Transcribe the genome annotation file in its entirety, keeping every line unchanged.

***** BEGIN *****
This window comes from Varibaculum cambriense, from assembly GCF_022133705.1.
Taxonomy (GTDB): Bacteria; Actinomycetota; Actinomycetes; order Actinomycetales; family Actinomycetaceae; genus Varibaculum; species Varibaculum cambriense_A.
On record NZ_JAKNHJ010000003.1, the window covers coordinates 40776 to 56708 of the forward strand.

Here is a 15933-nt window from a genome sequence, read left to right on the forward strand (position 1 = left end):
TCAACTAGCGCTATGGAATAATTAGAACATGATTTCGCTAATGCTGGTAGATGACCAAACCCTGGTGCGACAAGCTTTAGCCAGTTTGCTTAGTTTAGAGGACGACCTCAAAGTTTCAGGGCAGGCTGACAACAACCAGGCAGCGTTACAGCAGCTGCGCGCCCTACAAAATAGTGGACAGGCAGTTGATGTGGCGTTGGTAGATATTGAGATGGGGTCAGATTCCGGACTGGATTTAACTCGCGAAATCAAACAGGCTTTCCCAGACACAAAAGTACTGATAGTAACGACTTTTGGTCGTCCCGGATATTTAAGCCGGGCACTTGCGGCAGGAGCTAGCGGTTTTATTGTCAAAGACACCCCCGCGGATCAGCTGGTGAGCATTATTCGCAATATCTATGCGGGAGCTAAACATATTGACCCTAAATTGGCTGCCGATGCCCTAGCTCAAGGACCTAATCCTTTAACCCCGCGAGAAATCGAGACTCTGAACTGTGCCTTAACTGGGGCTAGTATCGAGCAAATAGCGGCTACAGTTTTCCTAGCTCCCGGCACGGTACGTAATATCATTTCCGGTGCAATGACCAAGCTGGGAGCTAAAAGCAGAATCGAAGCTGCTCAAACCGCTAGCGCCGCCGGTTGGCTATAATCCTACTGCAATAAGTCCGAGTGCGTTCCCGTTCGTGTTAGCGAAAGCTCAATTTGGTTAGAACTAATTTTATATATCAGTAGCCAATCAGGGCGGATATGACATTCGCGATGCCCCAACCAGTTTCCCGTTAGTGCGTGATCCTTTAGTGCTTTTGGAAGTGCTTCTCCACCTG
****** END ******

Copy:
This window comes from Varibaculum cambriense, from assembly GCF_022133705.1.
Taxonomy (GTDB): Bacteria; Actinomycetota; Actinomycetes; order Actinomycetales; family Actinomycetaceae; genus Varibaculum; species Varibaculum cambriense_A.
On record NZ_JAKNHJ010000003.1, the window covers coordinates 40776 to 56708 of the forward strand.

Here is a 15933-nt window from a genome sequence, read left to right on the forward strand (position 1 = left end):
TCAACTAGCGCTATGGAATAATTAGAACATGATTTCGCTAATGCTGGTAGATGACCAAACCCTGGTGCGACAAGCTTTAGCCAGTTTGCTTAGTTTAGAGGACGACCTCAAAGTTTCAGGGCAGGCTGACAACAACCAGGCAGCGTTACAGCAGCTGCGCGCCCTACAAAATAGTGGACAGGCAGTTGATGTGGCGTTGGTAGATATTGAGATGGGGTCAGATTCCGGACTGGATTTAACTCGCGAAATCAAACAGGCTTTCCCAGACACAAAAGTACTGATAGTAACGACTTTTGGTCGTCCCGGATATTTAAGCCGGGCACTTGCGGCAGGAGCTAGCGGTTTTATTGTCAAAGACACCCCCGCGGATCAGCTGGTGAGCATTATTCGCAATATCTATGCGGGAGCTAAACATATTGACCCTAAATTGGCTGCCGATGCCCTAGCTCAAGGACCTAATCCTTTAACCCCGCGAGAAATCGAGACTCTGAACTGTGCCTTAACTGGGGCTAGTATCGAGCAAATAGCGGCTACAGTTTTCCTAGCTCCCGGCACGGTACGTAATATCATTTCCGGTGCAATGACCAAGCTGGGAGCTAAAAGCAGAATCGAAGCTGCTCAAACCGCTAGCGCCGCCGGTTGGCTATAATCCTACTGCAATAAGTCCGAGTGCGTTCCCGTTCGTGTTAGCGAAAGCTCAATTTGGTTAGAACTAATTTTATATATCAGTAGCCAATCAGGGCGGATATGACATTCGCGATGCCCCAACCAGTTTCCCGTTAGTGCGTGATCCTTTAGTGCTTTTGGAAGTGCTTCTCCACCTG